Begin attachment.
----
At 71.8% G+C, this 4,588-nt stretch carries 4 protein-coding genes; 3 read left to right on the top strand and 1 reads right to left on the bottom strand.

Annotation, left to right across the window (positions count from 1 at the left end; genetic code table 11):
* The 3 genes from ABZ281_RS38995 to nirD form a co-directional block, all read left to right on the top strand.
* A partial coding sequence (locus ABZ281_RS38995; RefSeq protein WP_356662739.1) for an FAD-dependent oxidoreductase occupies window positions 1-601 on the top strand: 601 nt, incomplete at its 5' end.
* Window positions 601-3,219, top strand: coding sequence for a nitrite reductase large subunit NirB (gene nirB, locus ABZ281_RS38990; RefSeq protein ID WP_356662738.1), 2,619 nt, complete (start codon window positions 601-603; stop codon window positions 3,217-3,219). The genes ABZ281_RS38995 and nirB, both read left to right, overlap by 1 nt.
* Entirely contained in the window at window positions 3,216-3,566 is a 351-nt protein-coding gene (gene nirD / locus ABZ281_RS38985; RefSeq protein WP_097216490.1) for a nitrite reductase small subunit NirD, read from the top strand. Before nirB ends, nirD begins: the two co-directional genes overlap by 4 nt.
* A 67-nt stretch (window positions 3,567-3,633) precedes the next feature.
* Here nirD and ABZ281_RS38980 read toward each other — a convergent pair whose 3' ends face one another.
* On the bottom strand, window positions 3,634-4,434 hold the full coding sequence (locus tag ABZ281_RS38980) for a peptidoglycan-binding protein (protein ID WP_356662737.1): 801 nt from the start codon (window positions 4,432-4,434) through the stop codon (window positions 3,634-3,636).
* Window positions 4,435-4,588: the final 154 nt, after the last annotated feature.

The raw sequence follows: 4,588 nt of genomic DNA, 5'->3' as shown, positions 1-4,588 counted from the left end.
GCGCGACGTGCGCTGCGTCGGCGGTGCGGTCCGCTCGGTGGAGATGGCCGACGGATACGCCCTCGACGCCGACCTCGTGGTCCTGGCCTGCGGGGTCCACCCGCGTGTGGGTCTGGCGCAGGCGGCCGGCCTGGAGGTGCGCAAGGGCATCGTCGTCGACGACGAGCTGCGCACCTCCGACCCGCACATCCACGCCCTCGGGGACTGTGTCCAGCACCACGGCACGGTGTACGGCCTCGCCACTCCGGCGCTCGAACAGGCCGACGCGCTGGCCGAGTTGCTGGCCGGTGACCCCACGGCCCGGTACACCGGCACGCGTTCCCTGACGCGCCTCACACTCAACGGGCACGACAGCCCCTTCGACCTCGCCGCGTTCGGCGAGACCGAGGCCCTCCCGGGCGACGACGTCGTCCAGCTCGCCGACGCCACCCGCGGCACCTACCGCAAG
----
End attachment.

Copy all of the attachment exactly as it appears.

At 71.8% G+C, this 4,588-nt stretch carries 4 protein-coding genes; 3 read left to right on the top strand and 1 reads right to left on the bottom strand.

Annotation, left to right across the window (positions count from 1 at the left end; genetic code table 11):
* The 3 genes from ABZ281_RS38995 to nirD form a co-directional block, all read left to right on the top strand.
* A partial coding sequence (locus ABZ281_RS38995; RefSeq protein WP_356662739.1) for an FAD-dependent oxidoreductase occupies window positions 1-601 on the top strand: 601 nt, incomplete at its 5' end.
* Window positions 601-3,219, top strand: coding sequence for a nitrite reductase large subunit NirB (gene nirB, locus ABZ281_RS38990; RefSeq protein ID WP_356662738.1), 2,619 nt, complete (start codon window positions 601-603; stop codon window positions 3,217-3,219). The genes ABZ281_RS38995 and nirB, both read left to right, overlap by 1 nt.
* Entirely contained in the window at window positions 3,216-3,566 is a 351-nt protein-coding gene (gene nirD / locus ABZ281_RS38985; RefSeq protein WP_097216490.1) for a nitrite reductase small subunit NirD, read from the top strand. Before nirB ends, nirD begins: the two co-directional genes overlap by 4 nt.
* A 67-nt stretch (window positions 3,567-3,633) precedes the next feature.
* Here nirD and ABZ281_RS38980 read toward each other — a convergent pair whose 3' ends face one another.
* On the bottom strand, window positions 3,634-4,434 hold the full coding sequence (locus tag ABZ281_RS38980) for a peptidoglycan-binding protein (protein ID WP_356662737.1): 801 nt from the start codon (window positions 4,432-4,434) through the stop codon (window positions 3,634-3,636).
* Window positions 4,435-4,588: the final 154 nt, after the last annotated feature.

The raw sequence follows: 4,588 nt of genomic DNA, 5'->3' as shown, positions 1-4,588 counted from the left end.
GCGCGACGTGCGCTGCGTCGGCGGTGCGGTCCGCTCGGTGGAGATGGCCGACGGATACGCCCTCGACGCCGACCTCGTGGTCCTGGCCTGCGGGGTCCACCCGCGTGTGGGTCTGGCGCAGGCGGCCGGCCTGGAGGTGCGCAAGGGCATCGTCGTCGACGACGAGCTGCGCACCTCCGACCCGCACATCCACGCCCTCGGGGACTGTGTCCAGCACCACGGCACGGTGTACGGCCTCGCCACTCCGGCGCTCGAACAGGCCGACGCGCTGGCCGAGTTGCTGGCCGGTGACCCCACGGCCCGGTACACCGGCACGCGTTCCCTGACGCGCCTCACACTCAACGGGCACGACAGCCCCTTCGACCTCGCCGCGTTCGGCGAGACCGAGGCCCTCCCGGGCGACGACGTCGTCCAGCTCGCCGACGCCACCCGCGGCACCTACCGCAAG